Newspapers (and news in general) have suffered falls in circulation since the mid 1990's. Part of the reason for this probably has to do with the codification of news-speak, such that we witness story summaries like:
Beijing issues stinging rebuke after Washington slapped anti-dumping duties on $2.6bn of Chinese steel pipe imports.
News-speak surrounds useful information with inflammatory language that clouds the issues. Removing the ueber-maudlin and cliche'd:
Beijing unhappy after Washington applied anti-dumping duties to $2.6bn of Chinese steel pipe imports.
This reduction impels us to ask how is Beijing unhappy; incorporating the first three paragraphs:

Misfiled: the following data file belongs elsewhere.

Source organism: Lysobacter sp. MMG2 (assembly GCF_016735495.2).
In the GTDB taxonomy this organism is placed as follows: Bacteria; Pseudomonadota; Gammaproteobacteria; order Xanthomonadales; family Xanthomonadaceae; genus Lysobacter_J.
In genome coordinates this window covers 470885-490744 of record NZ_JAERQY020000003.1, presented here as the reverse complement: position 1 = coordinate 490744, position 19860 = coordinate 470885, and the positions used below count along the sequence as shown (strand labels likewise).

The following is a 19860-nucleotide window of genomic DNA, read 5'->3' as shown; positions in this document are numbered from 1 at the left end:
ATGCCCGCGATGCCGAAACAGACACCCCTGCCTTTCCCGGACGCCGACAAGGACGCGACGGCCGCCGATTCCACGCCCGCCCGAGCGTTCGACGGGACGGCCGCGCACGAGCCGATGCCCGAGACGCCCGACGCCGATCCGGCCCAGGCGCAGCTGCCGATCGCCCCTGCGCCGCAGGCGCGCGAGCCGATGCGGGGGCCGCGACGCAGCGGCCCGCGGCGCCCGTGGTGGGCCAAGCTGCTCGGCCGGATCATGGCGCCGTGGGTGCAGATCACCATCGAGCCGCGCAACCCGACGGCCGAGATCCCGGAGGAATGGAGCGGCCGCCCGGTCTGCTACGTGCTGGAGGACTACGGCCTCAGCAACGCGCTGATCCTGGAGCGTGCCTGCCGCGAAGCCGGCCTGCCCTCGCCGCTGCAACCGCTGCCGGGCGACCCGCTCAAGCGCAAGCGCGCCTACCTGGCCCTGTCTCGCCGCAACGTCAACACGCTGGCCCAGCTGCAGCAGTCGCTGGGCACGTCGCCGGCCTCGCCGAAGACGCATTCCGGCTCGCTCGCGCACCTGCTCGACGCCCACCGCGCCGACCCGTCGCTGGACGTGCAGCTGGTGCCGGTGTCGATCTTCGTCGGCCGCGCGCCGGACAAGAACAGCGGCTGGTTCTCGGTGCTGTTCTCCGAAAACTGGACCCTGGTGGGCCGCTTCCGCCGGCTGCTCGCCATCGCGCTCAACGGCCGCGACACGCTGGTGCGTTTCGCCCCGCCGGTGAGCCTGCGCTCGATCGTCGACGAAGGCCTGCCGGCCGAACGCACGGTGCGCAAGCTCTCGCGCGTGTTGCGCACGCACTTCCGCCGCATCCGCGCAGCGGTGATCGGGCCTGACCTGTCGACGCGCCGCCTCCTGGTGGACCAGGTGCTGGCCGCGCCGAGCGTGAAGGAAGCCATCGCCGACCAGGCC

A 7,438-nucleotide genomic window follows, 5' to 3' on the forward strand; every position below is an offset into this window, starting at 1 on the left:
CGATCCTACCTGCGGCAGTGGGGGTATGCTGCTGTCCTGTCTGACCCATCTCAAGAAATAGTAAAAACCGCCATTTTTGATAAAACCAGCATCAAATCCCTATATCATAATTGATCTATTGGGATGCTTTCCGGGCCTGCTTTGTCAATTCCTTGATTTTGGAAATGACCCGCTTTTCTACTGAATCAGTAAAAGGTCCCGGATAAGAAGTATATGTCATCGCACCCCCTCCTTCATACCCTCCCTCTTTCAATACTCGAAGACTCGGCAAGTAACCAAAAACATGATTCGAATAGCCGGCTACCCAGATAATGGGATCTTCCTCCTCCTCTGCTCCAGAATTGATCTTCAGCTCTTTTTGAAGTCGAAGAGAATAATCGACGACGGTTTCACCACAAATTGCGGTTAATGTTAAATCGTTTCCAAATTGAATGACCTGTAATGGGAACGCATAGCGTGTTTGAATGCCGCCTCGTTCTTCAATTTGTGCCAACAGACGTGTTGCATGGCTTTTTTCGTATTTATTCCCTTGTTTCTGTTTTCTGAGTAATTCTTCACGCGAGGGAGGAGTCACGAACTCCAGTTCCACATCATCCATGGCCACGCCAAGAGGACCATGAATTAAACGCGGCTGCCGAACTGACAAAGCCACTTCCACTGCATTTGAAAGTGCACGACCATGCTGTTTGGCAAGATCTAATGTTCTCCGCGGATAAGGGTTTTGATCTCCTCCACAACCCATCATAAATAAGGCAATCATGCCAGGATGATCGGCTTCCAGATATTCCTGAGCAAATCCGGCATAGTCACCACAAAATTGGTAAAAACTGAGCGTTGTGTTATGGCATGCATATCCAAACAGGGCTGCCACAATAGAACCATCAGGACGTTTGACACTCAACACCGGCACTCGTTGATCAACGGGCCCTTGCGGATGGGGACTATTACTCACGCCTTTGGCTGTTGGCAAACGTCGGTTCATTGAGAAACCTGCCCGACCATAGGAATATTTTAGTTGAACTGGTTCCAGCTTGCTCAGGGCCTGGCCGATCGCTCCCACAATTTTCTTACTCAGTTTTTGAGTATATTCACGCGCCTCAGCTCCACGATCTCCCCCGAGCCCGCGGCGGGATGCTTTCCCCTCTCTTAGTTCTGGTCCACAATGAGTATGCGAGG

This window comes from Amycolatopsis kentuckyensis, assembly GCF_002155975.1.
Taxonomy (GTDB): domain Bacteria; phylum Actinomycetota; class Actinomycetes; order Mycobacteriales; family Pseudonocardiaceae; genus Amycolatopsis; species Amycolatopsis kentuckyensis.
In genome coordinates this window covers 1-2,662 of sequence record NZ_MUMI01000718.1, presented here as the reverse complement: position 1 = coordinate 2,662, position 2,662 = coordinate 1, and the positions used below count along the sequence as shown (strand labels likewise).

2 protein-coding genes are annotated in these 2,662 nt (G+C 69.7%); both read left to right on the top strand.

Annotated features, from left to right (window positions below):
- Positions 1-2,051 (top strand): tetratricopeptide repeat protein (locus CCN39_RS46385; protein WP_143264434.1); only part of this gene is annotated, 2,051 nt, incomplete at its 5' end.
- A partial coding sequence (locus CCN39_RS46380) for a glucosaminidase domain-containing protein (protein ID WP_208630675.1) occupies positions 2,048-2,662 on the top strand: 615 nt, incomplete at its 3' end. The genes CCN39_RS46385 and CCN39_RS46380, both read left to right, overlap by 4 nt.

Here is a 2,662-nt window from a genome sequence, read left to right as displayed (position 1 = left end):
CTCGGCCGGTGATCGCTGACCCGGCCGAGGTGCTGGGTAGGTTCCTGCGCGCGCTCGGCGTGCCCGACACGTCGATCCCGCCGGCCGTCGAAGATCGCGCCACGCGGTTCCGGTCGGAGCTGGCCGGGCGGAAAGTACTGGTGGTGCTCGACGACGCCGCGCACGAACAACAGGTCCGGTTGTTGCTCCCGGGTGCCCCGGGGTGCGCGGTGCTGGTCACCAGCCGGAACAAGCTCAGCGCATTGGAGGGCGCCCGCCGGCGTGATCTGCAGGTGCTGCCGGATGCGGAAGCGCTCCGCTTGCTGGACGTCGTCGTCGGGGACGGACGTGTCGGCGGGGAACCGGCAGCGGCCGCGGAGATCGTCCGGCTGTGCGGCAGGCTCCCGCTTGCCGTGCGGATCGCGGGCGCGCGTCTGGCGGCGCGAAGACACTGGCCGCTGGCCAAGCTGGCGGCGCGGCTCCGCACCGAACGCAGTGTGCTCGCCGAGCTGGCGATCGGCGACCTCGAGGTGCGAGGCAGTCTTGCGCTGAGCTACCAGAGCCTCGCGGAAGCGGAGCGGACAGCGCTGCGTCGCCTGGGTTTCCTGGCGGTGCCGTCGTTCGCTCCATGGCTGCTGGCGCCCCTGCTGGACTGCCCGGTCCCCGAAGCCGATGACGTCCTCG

Beijing promises vague counter-measures after Washington applied anti-dumping duties to $2.6bn of Chinese steel pipe imports.
This exposes more of the matter, as China still has an export-driven economy and needs US consumption $$$, so China can only make vague noises until it finds a good solution.
Somewhere along the line we ended up with this corruption, and it appears endemic. Orwell seems to have been slightly off, instead of removing negatives, we've cranked up the emotional content.